Skip To Main Content

Toggle Close Container

Triggers Container

Toggle Schools Canvas

Toggle Site Info Canvas

Mobile Translate

Mobile Main Nav

Mobile Utility

Header Holder

Header Right Column

Header Right Top

Toggle Schools Canvas

Toggle Site Info Canvas


Utility Nav - Desktop

Header Right Bottom

Canvas Menus

District Canvas Menu


school & Program

Site Info Canvas


Get in Touch with

contact us

Saint Paul Public Schools, District 625
360 Colborne Street
Saint Paul


Get In Touch Navigation

Search Canvas

Horizontal Nav




Who Completes This Task: Chief Financial Officer, Controller, Program Clerk, Program Manager

Timeframe: 1-24 Months, from initial notice to final report

Desk reviews usually only take a month or two. The more in-depth an audit, the longer it can be expected to take.


Audits are used to ensure grant funds are used responsibly and for the intended purpose. They aren’t an assumption of inappropriate activity. Audits can be conducted by the state, independent auditors, or the Federal Agency’s Office of the Inspector General (OIG). Most audits at SPPS are conducted by a private auditing firm or the state.

OIG audits study the effectiveness of federal programs and identify waste, fraud, and abuse. The Single Audit is a federal examination of an organization as a whole, rather than of an individual grant or program. A desk audit is a limited scope record review. 

If necessary, investigations are referred to prosecutors for trial. In the Midwest there are usually about 100 open investigations at any time.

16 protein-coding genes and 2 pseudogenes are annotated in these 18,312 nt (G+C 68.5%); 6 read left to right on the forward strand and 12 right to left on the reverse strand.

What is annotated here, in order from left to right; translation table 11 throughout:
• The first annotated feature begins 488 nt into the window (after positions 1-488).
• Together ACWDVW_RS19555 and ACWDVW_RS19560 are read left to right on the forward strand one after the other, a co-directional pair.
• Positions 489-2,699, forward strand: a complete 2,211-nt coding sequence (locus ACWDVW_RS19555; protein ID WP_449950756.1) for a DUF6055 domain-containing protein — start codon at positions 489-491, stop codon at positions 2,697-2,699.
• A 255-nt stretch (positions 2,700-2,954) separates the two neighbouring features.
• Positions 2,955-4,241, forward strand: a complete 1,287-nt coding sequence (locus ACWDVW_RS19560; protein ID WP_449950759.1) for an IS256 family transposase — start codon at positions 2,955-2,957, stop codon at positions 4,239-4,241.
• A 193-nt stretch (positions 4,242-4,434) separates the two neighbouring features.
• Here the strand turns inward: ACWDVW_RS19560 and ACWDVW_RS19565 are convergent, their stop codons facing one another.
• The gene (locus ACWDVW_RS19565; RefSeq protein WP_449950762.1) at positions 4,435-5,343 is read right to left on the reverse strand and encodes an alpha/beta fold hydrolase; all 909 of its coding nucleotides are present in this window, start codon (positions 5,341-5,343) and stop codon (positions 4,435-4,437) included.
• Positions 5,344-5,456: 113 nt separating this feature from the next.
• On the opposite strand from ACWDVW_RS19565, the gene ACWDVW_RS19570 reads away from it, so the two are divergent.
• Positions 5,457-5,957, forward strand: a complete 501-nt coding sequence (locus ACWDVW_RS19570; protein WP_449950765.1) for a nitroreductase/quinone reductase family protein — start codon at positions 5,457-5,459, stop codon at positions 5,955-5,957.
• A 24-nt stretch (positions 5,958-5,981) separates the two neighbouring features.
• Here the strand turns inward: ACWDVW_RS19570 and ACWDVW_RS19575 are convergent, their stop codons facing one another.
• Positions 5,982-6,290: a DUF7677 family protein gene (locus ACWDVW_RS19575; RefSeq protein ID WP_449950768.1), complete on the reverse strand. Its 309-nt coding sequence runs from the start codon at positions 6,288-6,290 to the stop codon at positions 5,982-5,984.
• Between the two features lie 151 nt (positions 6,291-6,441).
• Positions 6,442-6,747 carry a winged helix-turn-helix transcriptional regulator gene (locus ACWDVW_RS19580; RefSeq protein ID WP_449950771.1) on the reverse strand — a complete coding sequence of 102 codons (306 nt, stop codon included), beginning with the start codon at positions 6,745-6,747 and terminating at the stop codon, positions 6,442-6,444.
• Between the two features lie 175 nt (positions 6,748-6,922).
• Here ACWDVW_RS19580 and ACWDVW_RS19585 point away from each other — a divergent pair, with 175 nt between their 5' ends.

It is the grant manager’s job to keep the district safe from unfavorable audit findings such as:

  1. Mistakes of Omission
    1. Inadequate controls or policies
    2. Failure to follow existing policies or abide by regulations
    3. Poor organization and documentation
  2. Fraud
    1. Intentional misdirection of resources for personal gain

 See Common Findings for a list of the most frequent negative findings in federal audits.


Audits are not random; there is always a reason they show up.

  • Ongoing monitoring of sub-recipients to meet federal requirements
  • Grants coming from Legacy Amendment funds over $50,000
  • Organizations receiving more than $750,000 annually
  • SPPS must retain an auditor annually
  • Suspicion of fraud, waste or abuse of public funds


  1. A notice for an audit is received by the contact listed on the grant application
    1. Usually arrives by email
    2. Includes a timeline
    3. Contact is usually the grant manager, accountant, or superintendent
  2. Key staff must be notified immediately, and one person (usually the chief financial officer) will take the lead in the audit response
    1. Supervisor
    2. Chief financial officer (CFO)
    3. Program accountant
    4. Grants management coordinator (GMC)
  3. Schedule the audit according to notification
  4. Prepare appropriate financial statements
  5. Provide the auditor access needed to perform the audit
    1. Personnel
    2. Accounts
    3. Books
    4. Records
    5. Supporting documentation
  6. Upon receiving audit report, follow up and take corrective action on any findings
    1. Work with the CFO or designee
    2. Summary schedule of prior audit findings
    3. A corrective action plan

Documentation Required

Why This Is Important

Related Topics

Common Findings

Data Collection and Limitations


Grant Reporting